Need to concentrate now on my dissertation as this is now a priority. I will go to fill the feeders to have a break from this.

Found an article today in Outdoor photographer about establishing a feed station. It suggested that you use metal feeders to conquer the problem of pesky squirrels

Friday, 5 February 2010

Major Project The Farm and inital findings

Today's Antics.

Farm Wildlife Day 1

Today I decided to start the farm project, this I wanted to do as before when I have been on the farm. I decided that I would establish some feed stations on the farm to see what birds come to them. The location of the farm I will not divulge on here, however it is near a RSPB reserve so there should be a lot of wildlife in the area.

I decided that I would establish them in the wood next to the barns. I decided to do some scouting about around the rest of the farm, whilst doing this I found a tree that had been pecked by a Woodpecker. Excellent I thought, it was ideal for establishing a feeding station and a hide, the problem was that there are someone else's horses in there so I had to abandon that one. This will keep for the future.

I went into the ash tree plantation and found a few ideal places to establish a hide. The main concern for me was light. At the end the plantation was a clearing which was ideal. I decided to establish my first feeding station here. There were plenty of very photogenic perches there and there were many that I could put into place as well.

Further in to the wood I started to see some tracks. I think from a fox as the grass was not disturbed. Following these tracks led me to a bank which I climbed and found another tree that had been pecked by a Woodpecker. As there was a clearing there I decided to establish the second feeding station here.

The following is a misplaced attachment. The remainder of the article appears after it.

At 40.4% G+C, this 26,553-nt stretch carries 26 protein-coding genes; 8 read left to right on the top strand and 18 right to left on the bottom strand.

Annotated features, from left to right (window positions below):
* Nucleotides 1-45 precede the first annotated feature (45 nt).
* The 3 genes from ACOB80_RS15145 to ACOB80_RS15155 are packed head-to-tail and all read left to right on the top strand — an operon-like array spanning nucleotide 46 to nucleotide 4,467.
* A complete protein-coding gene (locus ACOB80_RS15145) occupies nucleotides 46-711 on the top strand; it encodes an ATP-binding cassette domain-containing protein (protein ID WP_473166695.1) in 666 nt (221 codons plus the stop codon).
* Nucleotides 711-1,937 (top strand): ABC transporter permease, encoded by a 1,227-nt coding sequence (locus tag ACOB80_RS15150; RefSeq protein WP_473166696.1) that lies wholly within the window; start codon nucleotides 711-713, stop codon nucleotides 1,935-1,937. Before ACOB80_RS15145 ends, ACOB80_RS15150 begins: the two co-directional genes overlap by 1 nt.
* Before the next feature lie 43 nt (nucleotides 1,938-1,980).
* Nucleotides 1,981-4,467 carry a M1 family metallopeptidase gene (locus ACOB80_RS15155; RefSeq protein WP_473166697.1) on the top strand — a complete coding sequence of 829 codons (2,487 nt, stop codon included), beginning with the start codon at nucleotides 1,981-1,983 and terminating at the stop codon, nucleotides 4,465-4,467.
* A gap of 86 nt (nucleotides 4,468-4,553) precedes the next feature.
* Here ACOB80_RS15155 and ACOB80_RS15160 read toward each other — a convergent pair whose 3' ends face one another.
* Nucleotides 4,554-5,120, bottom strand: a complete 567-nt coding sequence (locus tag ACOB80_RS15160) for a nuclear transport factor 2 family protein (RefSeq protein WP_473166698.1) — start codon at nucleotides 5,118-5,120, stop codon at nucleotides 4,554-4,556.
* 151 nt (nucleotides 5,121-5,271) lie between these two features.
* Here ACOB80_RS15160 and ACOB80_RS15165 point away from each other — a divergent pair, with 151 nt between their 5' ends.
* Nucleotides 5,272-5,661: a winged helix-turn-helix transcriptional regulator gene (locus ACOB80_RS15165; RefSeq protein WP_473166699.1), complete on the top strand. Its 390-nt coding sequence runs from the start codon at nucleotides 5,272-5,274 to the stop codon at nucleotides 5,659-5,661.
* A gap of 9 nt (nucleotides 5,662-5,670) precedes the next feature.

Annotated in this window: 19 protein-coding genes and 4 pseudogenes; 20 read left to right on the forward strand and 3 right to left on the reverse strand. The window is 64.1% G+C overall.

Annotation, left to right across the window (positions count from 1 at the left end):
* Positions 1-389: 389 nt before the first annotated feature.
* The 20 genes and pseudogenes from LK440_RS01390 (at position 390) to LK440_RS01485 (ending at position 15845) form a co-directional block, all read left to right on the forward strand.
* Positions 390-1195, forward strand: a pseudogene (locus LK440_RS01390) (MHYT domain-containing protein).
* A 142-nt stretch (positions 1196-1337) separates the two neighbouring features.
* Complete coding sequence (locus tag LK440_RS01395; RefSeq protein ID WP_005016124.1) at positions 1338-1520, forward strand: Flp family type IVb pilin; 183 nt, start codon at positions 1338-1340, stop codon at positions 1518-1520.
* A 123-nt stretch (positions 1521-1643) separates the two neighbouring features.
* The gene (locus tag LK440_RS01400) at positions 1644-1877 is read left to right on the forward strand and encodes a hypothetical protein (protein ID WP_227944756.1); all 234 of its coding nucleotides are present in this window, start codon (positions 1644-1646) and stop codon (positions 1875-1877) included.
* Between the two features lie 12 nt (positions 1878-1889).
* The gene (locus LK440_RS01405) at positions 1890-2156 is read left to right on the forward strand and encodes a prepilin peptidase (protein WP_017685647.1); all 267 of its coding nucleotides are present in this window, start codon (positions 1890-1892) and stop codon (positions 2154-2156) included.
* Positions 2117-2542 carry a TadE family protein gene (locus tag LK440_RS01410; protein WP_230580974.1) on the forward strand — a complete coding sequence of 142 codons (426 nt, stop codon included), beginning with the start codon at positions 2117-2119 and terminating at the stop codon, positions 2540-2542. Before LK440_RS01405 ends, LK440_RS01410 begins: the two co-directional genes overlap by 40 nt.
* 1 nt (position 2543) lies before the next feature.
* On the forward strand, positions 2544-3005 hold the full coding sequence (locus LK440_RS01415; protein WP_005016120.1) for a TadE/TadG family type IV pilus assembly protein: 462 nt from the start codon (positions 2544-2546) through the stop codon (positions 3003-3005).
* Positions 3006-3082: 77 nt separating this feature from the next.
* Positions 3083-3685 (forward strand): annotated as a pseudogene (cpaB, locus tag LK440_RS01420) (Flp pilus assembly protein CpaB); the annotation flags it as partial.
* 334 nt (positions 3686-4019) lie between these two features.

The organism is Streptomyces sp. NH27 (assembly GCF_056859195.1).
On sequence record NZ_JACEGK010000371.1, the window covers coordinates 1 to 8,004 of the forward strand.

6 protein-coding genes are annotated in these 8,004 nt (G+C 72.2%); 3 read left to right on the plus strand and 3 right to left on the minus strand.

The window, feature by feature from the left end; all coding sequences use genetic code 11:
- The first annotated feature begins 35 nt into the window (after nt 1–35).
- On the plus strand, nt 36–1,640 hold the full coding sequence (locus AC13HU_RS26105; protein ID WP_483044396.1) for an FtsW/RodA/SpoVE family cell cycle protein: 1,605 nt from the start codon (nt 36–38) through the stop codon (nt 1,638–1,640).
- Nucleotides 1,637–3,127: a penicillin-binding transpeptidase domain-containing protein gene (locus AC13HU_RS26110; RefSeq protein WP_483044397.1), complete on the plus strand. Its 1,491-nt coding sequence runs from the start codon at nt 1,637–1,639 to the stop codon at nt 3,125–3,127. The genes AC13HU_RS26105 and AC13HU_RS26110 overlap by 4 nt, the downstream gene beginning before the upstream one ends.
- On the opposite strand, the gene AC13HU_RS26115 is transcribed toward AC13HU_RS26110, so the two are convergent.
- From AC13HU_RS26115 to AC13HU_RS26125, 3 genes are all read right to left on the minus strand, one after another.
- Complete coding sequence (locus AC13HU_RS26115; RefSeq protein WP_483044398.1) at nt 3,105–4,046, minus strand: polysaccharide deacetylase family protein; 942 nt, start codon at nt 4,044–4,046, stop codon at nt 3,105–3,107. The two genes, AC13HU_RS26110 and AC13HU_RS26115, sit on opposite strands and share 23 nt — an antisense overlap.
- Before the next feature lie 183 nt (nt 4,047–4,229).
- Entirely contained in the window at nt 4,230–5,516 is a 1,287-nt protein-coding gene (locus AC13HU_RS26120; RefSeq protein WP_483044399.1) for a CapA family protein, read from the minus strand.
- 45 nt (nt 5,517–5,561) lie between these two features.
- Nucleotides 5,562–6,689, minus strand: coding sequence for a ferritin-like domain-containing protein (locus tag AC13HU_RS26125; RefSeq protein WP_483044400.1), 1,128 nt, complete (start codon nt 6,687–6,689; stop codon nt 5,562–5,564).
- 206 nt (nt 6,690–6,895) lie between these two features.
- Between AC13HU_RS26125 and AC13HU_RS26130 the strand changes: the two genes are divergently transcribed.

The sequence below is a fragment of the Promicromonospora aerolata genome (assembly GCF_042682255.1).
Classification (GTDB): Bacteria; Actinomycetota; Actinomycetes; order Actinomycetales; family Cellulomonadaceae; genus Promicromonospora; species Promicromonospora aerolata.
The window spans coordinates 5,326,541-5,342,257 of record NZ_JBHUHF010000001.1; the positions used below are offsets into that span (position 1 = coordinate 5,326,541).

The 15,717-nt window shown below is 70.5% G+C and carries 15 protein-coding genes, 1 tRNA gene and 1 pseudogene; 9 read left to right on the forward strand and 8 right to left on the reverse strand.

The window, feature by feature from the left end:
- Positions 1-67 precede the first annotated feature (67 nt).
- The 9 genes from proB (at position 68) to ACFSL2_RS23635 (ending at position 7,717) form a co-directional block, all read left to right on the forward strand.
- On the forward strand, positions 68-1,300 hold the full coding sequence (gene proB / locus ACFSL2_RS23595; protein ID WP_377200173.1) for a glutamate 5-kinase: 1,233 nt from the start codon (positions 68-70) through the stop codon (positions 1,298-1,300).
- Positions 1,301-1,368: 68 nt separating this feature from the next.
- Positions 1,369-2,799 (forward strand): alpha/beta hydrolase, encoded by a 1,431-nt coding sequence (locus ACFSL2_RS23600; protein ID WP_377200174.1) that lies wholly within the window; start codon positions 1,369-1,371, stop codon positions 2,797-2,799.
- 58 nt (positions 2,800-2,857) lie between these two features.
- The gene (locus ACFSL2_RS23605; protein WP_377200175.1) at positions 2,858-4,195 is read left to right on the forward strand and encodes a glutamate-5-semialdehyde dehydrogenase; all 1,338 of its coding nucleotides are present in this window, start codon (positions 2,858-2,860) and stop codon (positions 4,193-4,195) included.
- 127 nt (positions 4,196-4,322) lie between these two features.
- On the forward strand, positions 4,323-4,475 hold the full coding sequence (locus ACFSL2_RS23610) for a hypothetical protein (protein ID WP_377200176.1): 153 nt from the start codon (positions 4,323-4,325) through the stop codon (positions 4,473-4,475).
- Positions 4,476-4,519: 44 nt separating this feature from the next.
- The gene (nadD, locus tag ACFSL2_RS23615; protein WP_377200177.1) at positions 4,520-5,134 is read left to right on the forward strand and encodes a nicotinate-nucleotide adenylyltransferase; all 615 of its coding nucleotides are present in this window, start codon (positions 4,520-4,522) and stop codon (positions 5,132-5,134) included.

After establishing them I decided to look around the farm to see what other wildlife was about that day.

I found a small roost of about 100 starlings that were flying oblivious to my presence.

I saw two Red Kites

On the edge of the boundary next to the forestry plantation, I discovered the following wildlife:

Long tailed tits

Goldcrest or a firecrest

Tree creeper

I saw a potential site on the edge of the reeds to place a hide to get shots of birds of prey with some feeding done.

And this is only day one.

I will leave the feeding stations for about 4 days and then go to check them, if they are not touched I will think about moving them up to the top of the farm.

Point to note:

After watching Simon King's programme on BBC2 about wildlife in Scotland, he said when establishing a hide two of you should go there and then one leave. He said the birds will be none the wiser as long as you are quiet.

Thursday, 4 February 2010

Major Project: Bird Migration - Slimbridge January 2010

It's been a while now since I last posted work on my blog, however have been rather busy my Major Project for my degree. I thought it was about time that I updated you all so that you can see what I have been up to.

As January and February are really good months in the United Kingdom for Bird Migration I decided to concentrate on this during these months. I spent most of the time in Slimbridge WWT in Gloucestershire. In the week this place was quite deserted and most times that I was visiting there were no more that half a dozen people about. This suited me as it enabled me to look around the hides and find where the best places were to be to photograph the migration.

My Findings.

To see the incoming Bewick Swans use the hides that overlook that Rushy as this is where they come to feed during the night. This place is great for flight shots. (see the map below. No 9)

To see the Starlings coming in to roost (and I tell you January is the month for them as they are at their peak of around 60,000 birds), make sure that you are either in the Hides that overlook the Rushy or go the the lakes at position 12 on the map and wait for them to come round. I recommend that you have a wide angle lens with you and that it is either a 2.8 or better.

Images to follow...